The Top 3 Insights on Tech Sales

The world of sales often gets a bad rap. Many people have a negative view of salespeople and I was no exception. If you asked me a couple of years ago to describe a sale role, I probably would have pointed you to clips of Alec Baldwin from Glengarry Glen Ross with his brass balls shouting, “A.B.C. Always Be Closing.” A successful sales process is totally different from this, especially today. I’ve gained tons of insights from the Startup Institute’s 2015 summer session in Chicago but the gist is that sales isn’t about brass balls, it’s about steel minds. But more specifically, here are my top three sales insights from the sales and account management track at the Startup Institute:[bctt tweet="A successful sales process is about having a steel mind, says @brandonkeao"]

The science of sales:

The biggest insight I gained was that sales best practices are largely data-driven. Sure, tons of soft skills are necessary, but you’ll have an impossible time scaling without a process to guide you. One of the books on our reading list drove this point home—Predictable Revenue: Turn Your Business Into a Sales Machine with the $100 Million Best Practices of Salesforce.com, by Aaron Ross. In the book, Ross outlines the data driven approach he used at Salesforce, leveraging their own software and a repeatable process to drive predictable sales. Core topics include:

  1. Tripling your pipeline (spears, seeds, and nets)
  2. Specializing your sales roles
  3. Energizing your people

The Startup Institute's sales training course emphasizes Predictable Revenue concepts in its coursework from lessons on the sales cycle to Salesforce training sessions. Customizing, analyzing, and generating reports from your sales cycle data is crucial to predictable success in sales.[bctt tweet="Customizing + analyzing #sales data is crucial to building a reliable process, says @brandonkeao"]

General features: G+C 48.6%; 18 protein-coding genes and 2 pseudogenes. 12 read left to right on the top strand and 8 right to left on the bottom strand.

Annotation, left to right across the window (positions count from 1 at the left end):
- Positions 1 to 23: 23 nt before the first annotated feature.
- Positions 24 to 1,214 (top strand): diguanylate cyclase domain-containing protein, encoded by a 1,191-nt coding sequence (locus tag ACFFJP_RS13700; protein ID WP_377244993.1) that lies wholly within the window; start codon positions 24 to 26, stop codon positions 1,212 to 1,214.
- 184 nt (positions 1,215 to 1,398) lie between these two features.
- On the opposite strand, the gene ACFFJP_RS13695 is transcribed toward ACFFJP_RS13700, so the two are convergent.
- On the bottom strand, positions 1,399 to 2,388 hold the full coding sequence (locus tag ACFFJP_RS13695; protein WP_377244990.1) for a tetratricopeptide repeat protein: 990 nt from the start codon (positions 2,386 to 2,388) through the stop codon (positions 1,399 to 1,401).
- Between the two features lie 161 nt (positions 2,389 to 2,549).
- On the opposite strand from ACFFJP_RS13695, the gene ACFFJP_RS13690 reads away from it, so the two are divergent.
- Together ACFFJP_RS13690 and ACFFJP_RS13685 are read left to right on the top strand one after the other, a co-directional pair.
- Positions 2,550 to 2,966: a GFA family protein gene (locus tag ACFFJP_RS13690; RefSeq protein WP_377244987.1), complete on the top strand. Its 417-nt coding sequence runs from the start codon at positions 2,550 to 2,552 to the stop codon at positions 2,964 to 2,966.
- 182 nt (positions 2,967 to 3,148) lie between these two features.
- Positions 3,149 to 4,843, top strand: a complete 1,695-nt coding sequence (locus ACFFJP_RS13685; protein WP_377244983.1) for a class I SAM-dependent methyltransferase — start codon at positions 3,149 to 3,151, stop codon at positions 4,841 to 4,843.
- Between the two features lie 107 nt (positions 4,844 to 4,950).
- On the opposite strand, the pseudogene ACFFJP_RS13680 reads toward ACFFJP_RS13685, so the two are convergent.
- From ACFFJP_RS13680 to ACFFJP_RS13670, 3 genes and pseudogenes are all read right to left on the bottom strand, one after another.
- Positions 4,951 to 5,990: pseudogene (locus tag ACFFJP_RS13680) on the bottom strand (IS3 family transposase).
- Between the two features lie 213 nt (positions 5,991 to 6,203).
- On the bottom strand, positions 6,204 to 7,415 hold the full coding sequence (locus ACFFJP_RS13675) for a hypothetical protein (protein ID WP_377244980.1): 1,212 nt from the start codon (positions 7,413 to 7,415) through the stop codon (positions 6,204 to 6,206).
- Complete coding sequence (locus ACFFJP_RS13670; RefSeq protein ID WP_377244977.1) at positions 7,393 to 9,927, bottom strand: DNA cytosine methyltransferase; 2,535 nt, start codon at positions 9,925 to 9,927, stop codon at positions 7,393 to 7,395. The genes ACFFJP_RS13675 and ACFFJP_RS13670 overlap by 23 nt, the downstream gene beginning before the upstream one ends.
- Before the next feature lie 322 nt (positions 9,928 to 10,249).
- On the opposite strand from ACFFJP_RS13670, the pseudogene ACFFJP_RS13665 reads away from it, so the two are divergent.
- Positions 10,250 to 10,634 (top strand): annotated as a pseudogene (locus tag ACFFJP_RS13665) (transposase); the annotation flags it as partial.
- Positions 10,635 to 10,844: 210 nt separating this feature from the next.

Smarketing:

Just as important as a data-driven sales approach is the close cooperation between sales and marketing teams. The Chicago cohort’s sales and marketing tracks were fortunate enough to have Erin Wasson, VP of Marketing at UrbanBound, come in to run a session on Smarketing. Simply put, this is the combination of sales and marketing. And it turns out there are usually issues and barriers to deal with. Marketing look at sales and sees fast-and-loose cowboys, while sales looks at marketing and sees isolated data nerds. Neither are true. 

Market Qualified Leads (MQLs) are meant to bridge this divide. In order for sales and marketing to work well together, both teams need to agree on the criteria for leads to pass from marketing to sales. This can be anything from a company size to a contact’s job title to how potential customers interact with marketing material. MQL definitions are a communication mechanism that foster teamwork and more predictability throughout the sales cycle.  [bctt tweet="#Smarketing uses MQLs to bridge the divide b/w sales + marketing, says @ewasson"]

Be a challenger:

The other book on our reading list was The Challenger Sale: Taking Control of the Customer Conversation, by Matthew Dixon and Brent Adamson. They executed an in-depth study on what makes top performing sales reps successful and is now my personal top recommendation for anyone in sales. What’s the gist? It’s all about:

  1. Consultative selling, earning the right of trusted advisor
  2. Knowing your client’s industry cold
  3. Leading a client to discover a problem they didn’t realize they had

Jessica Cole, President/CEO at Becker's Healthcare, came by and ran a session on closing with the Chicago sales track and she echoed many lessons from the The Challenger Sale. For one, don't send annoying follow-up emails that just check-in and don't ask or give anything; Jess says, "don't be a puppy." Lesson: be a challenger. Also, top-performing sales reps are comfortable talking about money. Not being able to do this is considered "money weakness." The key is to know how to frame the discussion based on the customer's needs and desires. You can do this by bracketing or bucketing costs when talking price. But most important to keep in mind, says Jess, is that "you can't lose what you don't have." So ask. Lesson: be a challenger.[bctt tweet="You can't lose what you don't have. Be a challenger, says @jessmcole"]

I lied...

Okay, so I said three insights from the Startup Institute sales course but I actually have one more: I didn’t realize how much sales I actually was doing in my old job. I spent eight years doing technology and management consulting in the electronic trading sector in capital markets and it involved a lot of relationships, data-driven analysis, problem solving, and challenging clients on their current ways of thinking. All I was really missing was the pure sales end-to-end view. Now, thanks to the Startup Institute, I have that.

And remember, coffee’s for closers only.[bctt tweet="#Sales skills are relevant in all relationship-focused problem-solving, says @brandonkeao"]

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Photo credit: Julia Taylor via Flickr cc